Nevertheless, I feel it would be courteous to players to let them know well beforehand what the determined default time is in any publication for a tournament. Saves arguments and no great effort is involved. Also put it up at the venue with the scheduled time for each round. Doesn't require a lot of time to type or cost much in terms of printer ink.

As to (b), depends on what you mean by "control" but in any event it would not hurt for those bodies to at least suggest to an organiser what their view on the matter is but still leave it to the organiser/arbiter to decide.

On (c) 15 minutes. The scheduled times are published so players should know to get there beforehand.

Shaun Press said...

The problem with 0 minutes is it is vastly unpopular, both as a time, and in how the rule has been enforced. In the Olympiad it was 0 minutes and 0 seconds ie The arbiter announced the start of the round and if your were not sitting at the board you instantly lost. At least with a slightly longer forfeit time some of the absurdities of its enforcement might go away.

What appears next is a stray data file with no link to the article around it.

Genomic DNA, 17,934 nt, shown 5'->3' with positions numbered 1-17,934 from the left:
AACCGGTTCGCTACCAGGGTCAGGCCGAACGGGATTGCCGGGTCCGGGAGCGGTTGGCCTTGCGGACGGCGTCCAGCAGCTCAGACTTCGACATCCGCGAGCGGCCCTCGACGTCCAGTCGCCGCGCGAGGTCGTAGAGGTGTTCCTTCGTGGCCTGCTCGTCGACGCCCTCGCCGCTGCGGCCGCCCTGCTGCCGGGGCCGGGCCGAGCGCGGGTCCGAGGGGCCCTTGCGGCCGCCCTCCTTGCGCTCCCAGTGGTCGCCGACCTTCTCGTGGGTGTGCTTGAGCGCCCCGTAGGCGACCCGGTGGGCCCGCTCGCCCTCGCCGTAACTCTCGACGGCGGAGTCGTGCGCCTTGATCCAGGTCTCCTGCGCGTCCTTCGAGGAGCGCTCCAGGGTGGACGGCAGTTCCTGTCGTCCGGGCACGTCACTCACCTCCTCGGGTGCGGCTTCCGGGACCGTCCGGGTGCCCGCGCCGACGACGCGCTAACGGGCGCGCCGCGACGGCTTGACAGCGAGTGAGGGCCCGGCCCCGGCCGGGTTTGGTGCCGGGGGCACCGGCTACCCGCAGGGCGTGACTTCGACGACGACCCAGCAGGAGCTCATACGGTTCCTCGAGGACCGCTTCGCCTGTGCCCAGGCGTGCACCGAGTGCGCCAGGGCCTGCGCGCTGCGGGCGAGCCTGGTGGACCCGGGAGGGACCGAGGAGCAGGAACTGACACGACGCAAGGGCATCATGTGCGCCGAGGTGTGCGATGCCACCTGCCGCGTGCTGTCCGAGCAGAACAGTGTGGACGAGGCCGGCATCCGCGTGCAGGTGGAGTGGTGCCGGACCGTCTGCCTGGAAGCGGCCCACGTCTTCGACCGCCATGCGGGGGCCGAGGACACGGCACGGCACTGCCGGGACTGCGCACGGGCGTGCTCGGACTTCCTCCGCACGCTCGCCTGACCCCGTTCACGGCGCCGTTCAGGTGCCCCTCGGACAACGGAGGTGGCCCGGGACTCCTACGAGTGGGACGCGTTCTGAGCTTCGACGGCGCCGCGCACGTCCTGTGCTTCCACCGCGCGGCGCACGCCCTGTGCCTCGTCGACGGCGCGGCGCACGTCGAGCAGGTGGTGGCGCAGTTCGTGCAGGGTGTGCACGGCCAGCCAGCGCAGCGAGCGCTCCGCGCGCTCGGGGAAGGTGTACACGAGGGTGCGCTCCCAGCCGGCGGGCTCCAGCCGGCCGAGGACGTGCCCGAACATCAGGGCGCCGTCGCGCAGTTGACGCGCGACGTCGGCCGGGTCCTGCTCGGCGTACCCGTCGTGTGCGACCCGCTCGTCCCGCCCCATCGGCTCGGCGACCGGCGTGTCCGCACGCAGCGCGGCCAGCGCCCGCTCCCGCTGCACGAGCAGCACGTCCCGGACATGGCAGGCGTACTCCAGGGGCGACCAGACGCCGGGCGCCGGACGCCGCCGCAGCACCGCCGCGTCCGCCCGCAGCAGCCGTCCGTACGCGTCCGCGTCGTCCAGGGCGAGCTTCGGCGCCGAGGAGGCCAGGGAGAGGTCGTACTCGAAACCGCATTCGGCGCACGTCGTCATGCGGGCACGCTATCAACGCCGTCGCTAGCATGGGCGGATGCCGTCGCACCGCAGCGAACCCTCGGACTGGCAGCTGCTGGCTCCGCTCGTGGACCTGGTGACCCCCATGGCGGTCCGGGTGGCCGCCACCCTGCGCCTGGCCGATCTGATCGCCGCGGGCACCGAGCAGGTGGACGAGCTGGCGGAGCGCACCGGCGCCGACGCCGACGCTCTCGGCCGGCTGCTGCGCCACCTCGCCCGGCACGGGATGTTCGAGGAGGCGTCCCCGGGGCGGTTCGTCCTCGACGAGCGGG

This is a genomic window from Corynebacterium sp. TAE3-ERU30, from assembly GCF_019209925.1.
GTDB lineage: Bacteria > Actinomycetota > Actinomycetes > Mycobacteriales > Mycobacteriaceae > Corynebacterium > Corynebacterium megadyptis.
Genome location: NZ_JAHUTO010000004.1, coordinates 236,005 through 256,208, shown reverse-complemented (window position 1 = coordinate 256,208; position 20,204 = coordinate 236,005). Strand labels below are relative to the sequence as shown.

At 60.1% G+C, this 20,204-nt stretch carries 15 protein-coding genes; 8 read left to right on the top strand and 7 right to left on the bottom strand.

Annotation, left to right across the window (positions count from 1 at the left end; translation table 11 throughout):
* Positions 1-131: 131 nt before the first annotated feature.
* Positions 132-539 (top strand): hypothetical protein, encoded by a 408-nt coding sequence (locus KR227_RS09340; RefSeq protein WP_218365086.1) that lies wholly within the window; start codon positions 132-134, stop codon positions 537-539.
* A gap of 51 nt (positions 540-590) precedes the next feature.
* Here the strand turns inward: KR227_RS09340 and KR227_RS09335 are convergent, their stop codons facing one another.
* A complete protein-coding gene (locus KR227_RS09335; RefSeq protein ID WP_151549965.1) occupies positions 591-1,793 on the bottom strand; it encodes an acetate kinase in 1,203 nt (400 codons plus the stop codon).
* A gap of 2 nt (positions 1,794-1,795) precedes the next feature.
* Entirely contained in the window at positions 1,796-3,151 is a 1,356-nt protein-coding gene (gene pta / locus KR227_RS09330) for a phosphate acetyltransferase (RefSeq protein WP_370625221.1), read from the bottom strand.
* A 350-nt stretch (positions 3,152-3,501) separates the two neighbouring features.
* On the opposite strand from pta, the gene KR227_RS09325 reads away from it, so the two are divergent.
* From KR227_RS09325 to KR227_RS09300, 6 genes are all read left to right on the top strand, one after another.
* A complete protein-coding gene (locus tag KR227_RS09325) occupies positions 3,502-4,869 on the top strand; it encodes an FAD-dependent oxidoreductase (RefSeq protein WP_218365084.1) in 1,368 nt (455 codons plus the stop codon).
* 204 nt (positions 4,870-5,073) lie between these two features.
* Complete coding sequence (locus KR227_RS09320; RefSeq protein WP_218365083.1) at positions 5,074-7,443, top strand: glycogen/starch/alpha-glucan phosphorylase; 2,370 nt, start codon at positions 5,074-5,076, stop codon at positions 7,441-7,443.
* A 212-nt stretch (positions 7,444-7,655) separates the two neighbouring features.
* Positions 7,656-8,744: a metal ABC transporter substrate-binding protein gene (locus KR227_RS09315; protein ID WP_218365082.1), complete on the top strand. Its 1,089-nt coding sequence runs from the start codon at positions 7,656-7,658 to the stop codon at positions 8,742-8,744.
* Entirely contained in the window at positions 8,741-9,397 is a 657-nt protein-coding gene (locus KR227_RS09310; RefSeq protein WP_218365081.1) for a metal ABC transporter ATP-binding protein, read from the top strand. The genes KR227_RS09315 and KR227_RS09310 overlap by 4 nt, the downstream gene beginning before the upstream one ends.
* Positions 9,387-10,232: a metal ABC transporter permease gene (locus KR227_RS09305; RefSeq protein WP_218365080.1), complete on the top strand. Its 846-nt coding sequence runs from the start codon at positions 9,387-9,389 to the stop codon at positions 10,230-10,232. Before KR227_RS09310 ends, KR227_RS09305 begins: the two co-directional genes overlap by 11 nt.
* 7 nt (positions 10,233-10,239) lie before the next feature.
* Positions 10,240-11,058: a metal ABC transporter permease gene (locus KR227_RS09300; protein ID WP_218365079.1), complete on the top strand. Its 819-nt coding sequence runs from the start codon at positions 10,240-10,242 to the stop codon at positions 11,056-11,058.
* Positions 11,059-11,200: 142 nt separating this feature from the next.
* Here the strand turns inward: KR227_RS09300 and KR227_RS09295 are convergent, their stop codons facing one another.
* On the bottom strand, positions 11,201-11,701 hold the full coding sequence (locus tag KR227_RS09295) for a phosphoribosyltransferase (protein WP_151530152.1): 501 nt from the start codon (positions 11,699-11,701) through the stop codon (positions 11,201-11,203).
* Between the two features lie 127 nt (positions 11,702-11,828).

Reasonable Person said...

Is there any reason why it shouldn't be 0 mins 0 secs? In almost all sports , if you are late without excuse , then you forfeit e.g. athletics, swimming, gymnastics etc.

However, the one silly thing is that absurd situation in Dresden when that poor player went to the toilet at the starting time and came back to find himself forfeited, but that should be a different point entirely, more to do with enforcement than the rule itself.

Shaun Press said...

I think that the problem with enforcement is a consequence of the 0m forfeit time. Because the time is so absolute (be there or lose), the enforcement is also.
However one thing to note about chess as compared to other sports is that a game of chess can be started with 0, 1 or 2 players present (due to the added dimension of time). This is not so with sports where the actions are simultaneous (football) or kinetic (tennis). In those cases the absence of players normally renders the game unplayable (although I once refereed a basketball game where one side took too long to return from the half time break. Blowing the whistle and tossing the ball up with only one team on the court lead to both an easy lay up and a rapid appearance of their opponents).